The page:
Steady now…

This blog carries some of my flying adventures. Regular readers will remember my recent adoption of the Cirrus S20 as the cross-country flying machine of choice. It’s a steady ship, capable of 135 knots cruising. The control yoke is mounted to the side, which actually works very nicely as the pilot can rest an arm on the molded door panel and be quite comfortable. Here’s a shot of me at the helm.

The Garmin G1000 avionics suite is impressive, too. Plenty of situational awareness, an excellent autopilot, and clear graphical representations of what’s going on with the airplane. Of course, take note to the old magnetic compass in the upper part of the photo. You have to have one of those to go flying. Even your commercial airliners have them. If all else fails, pick a heading and go for it.

Advertisements
Published in: on August 10, 2011 at 5:22 pm  Leave a Comment  
Tags: , , , , ,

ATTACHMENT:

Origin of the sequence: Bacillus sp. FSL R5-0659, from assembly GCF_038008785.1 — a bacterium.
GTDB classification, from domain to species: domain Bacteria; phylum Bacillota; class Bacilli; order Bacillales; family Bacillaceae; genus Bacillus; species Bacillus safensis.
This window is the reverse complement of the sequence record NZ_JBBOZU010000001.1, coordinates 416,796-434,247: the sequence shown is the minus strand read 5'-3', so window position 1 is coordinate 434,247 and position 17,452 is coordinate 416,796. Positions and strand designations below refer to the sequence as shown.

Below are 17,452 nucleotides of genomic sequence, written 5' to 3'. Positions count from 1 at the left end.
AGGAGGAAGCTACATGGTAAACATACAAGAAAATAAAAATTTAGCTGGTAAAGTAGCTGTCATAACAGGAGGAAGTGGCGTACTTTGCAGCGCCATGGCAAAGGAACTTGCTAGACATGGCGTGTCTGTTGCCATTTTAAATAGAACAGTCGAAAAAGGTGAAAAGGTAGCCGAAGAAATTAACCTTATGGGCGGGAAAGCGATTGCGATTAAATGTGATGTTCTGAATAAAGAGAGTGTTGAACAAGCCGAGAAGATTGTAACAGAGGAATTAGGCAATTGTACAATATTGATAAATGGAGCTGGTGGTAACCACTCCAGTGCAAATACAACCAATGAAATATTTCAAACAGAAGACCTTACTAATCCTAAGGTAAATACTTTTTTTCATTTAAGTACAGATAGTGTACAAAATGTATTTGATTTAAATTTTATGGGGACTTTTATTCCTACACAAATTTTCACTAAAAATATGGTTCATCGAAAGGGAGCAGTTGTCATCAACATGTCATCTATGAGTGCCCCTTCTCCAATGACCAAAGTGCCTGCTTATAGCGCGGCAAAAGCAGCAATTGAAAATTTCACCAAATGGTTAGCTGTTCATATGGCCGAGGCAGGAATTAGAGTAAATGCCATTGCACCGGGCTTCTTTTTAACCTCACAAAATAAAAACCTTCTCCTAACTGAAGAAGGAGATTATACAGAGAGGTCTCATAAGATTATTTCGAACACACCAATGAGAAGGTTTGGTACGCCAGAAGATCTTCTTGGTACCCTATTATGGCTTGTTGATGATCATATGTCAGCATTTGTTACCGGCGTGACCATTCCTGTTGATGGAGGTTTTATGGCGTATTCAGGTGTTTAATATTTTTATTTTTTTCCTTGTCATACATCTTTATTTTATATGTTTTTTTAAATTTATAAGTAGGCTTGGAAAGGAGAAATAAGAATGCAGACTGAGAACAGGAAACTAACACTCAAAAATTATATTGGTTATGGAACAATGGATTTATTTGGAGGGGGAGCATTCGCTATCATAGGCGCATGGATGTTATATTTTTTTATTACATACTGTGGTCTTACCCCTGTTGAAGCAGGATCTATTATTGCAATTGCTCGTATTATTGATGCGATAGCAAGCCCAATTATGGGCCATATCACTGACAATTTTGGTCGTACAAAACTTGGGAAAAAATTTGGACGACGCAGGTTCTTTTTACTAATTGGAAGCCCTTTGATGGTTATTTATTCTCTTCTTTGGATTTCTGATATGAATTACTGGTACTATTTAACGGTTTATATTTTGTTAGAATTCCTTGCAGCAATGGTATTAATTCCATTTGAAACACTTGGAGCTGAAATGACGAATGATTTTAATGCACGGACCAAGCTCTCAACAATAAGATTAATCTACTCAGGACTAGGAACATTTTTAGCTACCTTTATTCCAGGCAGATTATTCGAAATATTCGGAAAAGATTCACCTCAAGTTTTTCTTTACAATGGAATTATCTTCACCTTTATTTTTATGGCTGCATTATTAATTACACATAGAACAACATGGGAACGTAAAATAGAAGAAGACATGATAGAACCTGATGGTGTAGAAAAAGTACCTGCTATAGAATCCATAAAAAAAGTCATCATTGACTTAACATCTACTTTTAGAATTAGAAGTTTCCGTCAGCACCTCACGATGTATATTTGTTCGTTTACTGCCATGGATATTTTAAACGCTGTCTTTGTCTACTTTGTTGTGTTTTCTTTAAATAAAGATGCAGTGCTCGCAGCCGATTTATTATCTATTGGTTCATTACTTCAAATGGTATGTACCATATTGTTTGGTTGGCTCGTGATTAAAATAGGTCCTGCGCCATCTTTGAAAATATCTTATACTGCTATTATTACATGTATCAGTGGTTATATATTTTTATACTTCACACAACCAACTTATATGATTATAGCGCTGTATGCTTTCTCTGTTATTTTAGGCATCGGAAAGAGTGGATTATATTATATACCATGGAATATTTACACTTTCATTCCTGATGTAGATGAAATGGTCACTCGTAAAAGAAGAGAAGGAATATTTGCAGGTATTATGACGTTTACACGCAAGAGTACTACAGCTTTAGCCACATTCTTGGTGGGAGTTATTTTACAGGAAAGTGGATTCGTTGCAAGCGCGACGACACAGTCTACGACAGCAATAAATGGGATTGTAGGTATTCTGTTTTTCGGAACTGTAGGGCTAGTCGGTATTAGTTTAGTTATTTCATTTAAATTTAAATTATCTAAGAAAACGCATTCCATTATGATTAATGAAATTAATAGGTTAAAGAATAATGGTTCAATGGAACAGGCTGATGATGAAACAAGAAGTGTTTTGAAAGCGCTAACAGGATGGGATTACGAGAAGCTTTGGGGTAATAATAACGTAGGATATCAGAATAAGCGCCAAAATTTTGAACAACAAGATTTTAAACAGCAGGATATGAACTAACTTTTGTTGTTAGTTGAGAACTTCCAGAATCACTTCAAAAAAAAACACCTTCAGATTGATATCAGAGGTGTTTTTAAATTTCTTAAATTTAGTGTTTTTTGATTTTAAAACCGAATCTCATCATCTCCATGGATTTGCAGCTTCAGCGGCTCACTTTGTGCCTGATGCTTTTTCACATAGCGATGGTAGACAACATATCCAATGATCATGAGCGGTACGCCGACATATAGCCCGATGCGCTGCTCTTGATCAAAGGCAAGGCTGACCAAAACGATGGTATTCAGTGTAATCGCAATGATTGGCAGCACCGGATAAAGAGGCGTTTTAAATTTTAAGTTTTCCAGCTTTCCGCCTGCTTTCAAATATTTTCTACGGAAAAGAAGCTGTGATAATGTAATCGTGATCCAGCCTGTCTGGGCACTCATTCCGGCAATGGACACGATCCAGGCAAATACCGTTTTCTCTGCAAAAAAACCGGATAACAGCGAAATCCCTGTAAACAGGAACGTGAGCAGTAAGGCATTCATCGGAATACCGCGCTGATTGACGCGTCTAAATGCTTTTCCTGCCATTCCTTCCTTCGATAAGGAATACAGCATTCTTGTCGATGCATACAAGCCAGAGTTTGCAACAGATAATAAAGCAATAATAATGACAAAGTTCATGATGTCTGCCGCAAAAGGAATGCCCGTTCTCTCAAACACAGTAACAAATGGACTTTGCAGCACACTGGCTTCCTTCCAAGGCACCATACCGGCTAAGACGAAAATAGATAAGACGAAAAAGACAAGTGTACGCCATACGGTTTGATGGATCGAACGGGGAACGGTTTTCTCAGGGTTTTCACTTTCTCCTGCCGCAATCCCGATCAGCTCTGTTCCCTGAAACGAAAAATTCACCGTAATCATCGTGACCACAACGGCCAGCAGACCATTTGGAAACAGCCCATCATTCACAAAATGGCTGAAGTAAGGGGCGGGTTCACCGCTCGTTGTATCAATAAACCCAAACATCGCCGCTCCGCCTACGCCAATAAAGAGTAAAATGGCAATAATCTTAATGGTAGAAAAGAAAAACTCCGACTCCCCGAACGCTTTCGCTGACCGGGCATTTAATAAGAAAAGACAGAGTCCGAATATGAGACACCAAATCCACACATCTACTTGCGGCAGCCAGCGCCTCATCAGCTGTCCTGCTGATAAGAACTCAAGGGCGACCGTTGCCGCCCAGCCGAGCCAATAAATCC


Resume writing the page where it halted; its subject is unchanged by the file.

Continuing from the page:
Cruising in the Cirrus

Recently, I had the privilege of getting checked out in a different aircraft, namely the Cirrus G20. This is not your grandfather’s Cessna, but rather a completely different machine. In the first place, it is a composite airplane, made of fiberglass-like materials as opposed to aluminum. Secondly, this one is equipped with a “glass” avionics panel, meaning the instrumentation is presented on display screens as opposed to individual “gauges.” Take a look at the panel during my recent flight.

There’s plenty of eye candy there. The panel on the left is the primary flight display and gives the pilot all the essentials such as airspeed, altitude, heading, and so forth. On the right, is the multi-function display, through which can be accessed engine operational info, a moving map, and much, much more. It takes some practice to make the most of these panels, but once you are familiar, they prove invaluable in terms of situational awareness, ease of navigation, and generally enhance the flying experience. So, let’s take a look out the window.

You can see this is a low-wing aircraft. Beyond the leading edge, looking generally north, are the rolling green hills of Pennsylvania, which are quite nice to fly over during much of the year, especially in autumn. Naturally, I’m looking forward to continued improvement in my flying skills and stretching out my cross-country trips to new and farther destinations. The Cirrus makes that a more comfortable and enjoyable proposition.